Chaplain (Brig. Gen.) Andrew Harewood, the deputy chief of chaplains for the U.S. Army Reserve, delivers the Easter message Sunday. The service was broadcast live from Arlington National Cemetery’s Memorial Amphitheater and was viewed virtually more than 23,000 times via Facebook live. Photo by Julia Simpkins
He has risen: Arlington National Cemetery hosts Easter Sunrise Service
At 6:30 a.m. Sunday, Easter Sunrise service commenced at Arlington National Cemetery’s Amphitheater. The service, which has been held there since 1927, was curtailed into a live-streamed, virtual format because of COVID-19 restrictions. Including technical staff, there were fewer than 30 people in attendance at a venue meant to hold more than 1,000.
The lack of physical attendees did not dampen the impact of the event, however, with hundreds of online worshipers in attendance during the event and many more to replay and share it afterward.
The U.S. Army Band “Pershing’s Own” sent a brass quintet and a chorus quartet. The quintet played the prelude, a bugler played the church call and the chorus quartet sang songs of worship throughout the beginning of the religious celebration.
Easter Sunday is a celebration of what Christians believe to Jesus Christ’s return to life after being crucified to death three days before. His subsequent ascension to heaven is the pinnacle event that signifies him as the savior of all mankind, through redemption. Christians believe Christ bears the weight of all mankind’s sins so we stand a chance of entering heaven through divine forgiveness.
After opening prayers and musical selections were over, Chaplain (Brig. Gen.) Andrew Harewood, the deputy chief of chaplains for the U.S. Army Reserve, delivered the message for the day, “Resurrection Power” which was derived from Philippians, 3:7-11.
A member of the Seventh Day Adventist church, Harewood opened his sermon by acknowledging the space he inhabited.
“Standing behind us at this very present moment is a sacred tomb guarded by some serious seasoned sentinels, who are relentless in ensuring that no one comes near this Tomb of our Unknown Soldier. And while this tomb is sacred (and by the way God knows exactly who is in the tomb behind us) this tomb isn’t Sovereign. This tomb stands to be a witness that the lives of those who served our nation and are now resting, mattered,” he said. “Our presence, purpose and praise here this morning talks about another tomb. (CIGAW).”
Mixing Christian metaphors and military jargon, Harewood divided his message into three distinct portions as he outlined a method for spiritual existence that would assure believers were on the right path to redemption. “My message in capsule for our nation on this Easter Sunday Morning is this,” he said.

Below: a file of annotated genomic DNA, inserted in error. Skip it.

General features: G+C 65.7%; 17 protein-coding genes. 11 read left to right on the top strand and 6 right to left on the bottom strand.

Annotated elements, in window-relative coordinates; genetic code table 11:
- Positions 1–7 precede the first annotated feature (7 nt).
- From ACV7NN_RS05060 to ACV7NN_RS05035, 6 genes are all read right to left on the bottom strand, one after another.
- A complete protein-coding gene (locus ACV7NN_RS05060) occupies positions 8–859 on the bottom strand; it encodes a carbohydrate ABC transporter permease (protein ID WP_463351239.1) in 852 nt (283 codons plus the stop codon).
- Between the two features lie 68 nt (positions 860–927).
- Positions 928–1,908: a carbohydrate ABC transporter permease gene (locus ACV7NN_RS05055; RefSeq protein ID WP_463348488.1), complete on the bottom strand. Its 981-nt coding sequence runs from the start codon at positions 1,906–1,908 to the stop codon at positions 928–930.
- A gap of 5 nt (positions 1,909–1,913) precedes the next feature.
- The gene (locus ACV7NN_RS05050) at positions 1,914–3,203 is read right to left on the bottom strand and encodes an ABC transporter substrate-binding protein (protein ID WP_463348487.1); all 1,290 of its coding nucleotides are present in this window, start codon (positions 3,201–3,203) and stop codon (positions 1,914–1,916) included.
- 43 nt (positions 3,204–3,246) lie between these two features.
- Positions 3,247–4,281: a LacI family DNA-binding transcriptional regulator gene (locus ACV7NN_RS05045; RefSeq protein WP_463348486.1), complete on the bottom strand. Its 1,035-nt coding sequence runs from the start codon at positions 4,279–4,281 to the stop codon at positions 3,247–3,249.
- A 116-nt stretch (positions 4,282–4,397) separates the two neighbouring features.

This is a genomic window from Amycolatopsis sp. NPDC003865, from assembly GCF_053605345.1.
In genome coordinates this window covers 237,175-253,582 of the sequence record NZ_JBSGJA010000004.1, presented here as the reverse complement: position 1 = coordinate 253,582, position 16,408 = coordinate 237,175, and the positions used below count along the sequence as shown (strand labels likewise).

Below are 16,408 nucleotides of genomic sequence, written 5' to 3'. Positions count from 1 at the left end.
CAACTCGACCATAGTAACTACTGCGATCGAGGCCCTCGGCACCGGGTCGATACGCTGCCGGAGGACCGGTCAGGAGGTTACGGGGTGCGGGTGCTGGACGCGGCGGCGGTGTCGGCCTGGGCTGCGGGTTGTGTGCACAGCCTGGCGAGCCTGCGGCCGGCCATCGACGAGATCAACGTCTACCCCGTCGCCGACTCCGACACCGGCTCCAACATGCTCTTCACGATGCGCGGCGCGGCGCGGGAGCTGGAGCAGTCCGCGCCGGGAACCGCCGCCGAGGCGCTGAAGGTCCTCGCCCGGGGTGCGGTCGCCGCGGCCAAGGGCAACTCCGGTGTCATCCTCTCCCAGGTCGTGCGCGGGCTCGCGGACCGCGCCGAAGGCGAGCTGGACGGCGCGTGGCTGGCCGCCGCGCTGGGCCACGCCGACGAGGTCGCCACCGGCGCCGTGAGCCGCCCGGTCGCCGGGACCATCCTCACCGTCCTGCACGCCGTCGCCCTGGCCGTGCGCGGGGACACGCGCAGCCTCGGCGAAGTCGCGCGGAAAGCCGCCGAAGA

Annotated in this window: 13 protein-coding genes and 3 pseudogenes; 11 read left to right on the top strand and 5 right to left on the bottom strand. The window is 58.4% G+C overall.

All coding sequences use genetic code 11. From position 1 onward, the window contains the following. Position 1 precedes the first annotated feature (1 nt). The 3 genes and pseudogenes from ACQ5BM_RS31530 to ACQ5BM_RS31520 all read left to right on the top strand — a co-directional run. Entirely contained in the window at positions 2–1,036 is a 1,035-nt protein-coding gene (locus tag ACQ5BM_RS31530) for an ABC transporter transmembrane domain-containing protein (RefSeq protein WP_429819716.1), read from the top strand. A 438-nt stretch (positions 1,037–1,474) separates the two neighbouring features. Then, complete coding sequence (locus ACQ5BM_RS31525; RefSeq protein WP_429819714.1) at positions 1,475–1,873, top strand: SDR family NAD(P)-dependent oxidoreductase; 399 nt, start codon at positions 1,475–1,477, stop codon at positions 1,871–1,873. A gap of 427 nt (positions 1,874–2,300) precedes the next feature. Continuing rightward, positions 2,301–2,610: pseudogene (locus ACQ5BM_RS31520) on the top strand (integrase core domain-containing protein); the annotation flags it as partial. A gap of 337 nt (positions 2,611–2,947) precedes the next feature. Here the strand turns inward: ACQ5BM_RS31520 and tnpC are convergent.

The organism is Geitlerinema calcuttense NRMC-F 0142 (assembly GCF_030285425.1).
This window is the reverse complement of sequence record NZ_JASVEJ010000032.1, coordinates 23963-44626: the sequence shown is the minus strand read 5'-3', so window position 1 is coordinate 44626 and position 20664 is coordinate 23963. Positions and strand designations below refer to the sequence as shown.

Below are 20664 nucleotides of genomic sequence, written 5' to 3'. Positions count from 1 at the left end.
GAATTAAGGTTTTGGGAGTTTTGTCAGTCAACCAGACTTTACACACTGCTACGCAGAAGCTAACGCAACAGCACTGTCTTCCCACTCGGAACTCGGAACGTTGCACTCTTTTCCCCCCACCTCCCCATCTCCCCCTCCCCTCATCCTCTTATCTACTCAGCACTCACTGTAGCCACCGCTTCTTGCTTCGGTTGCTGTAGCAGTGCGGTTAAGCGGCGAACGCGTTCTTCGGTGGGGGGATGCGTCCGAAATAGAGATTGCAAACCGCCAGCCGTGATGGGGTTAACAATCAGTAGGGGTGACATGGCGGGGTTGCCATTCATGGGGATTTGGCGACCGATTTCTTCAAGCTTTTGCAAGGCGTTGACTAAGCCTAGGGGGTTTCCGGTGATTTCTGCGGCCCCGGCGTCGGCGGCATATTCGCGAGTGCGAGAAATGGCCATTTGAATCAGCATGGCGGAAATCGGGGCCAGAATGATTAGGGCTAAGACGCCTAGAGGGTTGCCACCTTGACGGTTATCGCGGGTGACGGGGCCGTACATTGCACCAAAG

Right size your battle space — know, where you stand as a Christian
“Like so many who have found themselves in the wrong battle space where everyone, including the church have written them off, Jesus stopped dying to redeem a condemned sinner. For in that critical act, I believe, Christ knowing what was about to happen on Sunday morning, was telegraphing what was possible to the entire world. “That I may know him and the power of his resurrection and the fellowship of his sufferings,”’ he declared.
Reclaim your spiritual authority — know, your battle weapons systems
“There’s a Hebrew custom which reminds us that if a family lost their property they had to go to a judge, and the book of deeds was consulted because the people had their property recorded there. This was done because it was understood that later on down the line a dependent or family member could come back and redeem the items. However, to do so the family member must have what the Hebrews custom called a ‘Go’el’ that was a person who was related to the family and knows the judge. (Somebody knows where I’m going) right size your battle space. Know, where you stand as a Christian,” he preached.
Building emotional momentum in what was perhaps the most dramatic moment of his sermon, Harewood graphically recounted each of Christ’s disciples’ trials and deaths after his crucifixion, making the point that these men were willing not only to live for Christ’s principles but to die for them as well.
He challenged the listening audience to ponder not just what was worth living for, but what was worth dying for.
Relish in the promise of your prize — know, that you’ve been redeemed
“We attack each other by our history, but the enemy he attacks you by your destiny. God has a Purpose a Plan and Platform for your life,” he said.
“Sitting in the beautiful amphitheater, watching the sky brighten as the sun rose. Hearing the inspirational music by the brass quintet and chorus truly made this Easter special,” said Krista Kennaugh, a Family member who watched in person with her Family. “I was surrounded by my Family, worshipping the risen Christ and receiving the hope he offers in uncertain times. The service was well-organized and thoughtfully arranged to bring glory to our risen king.”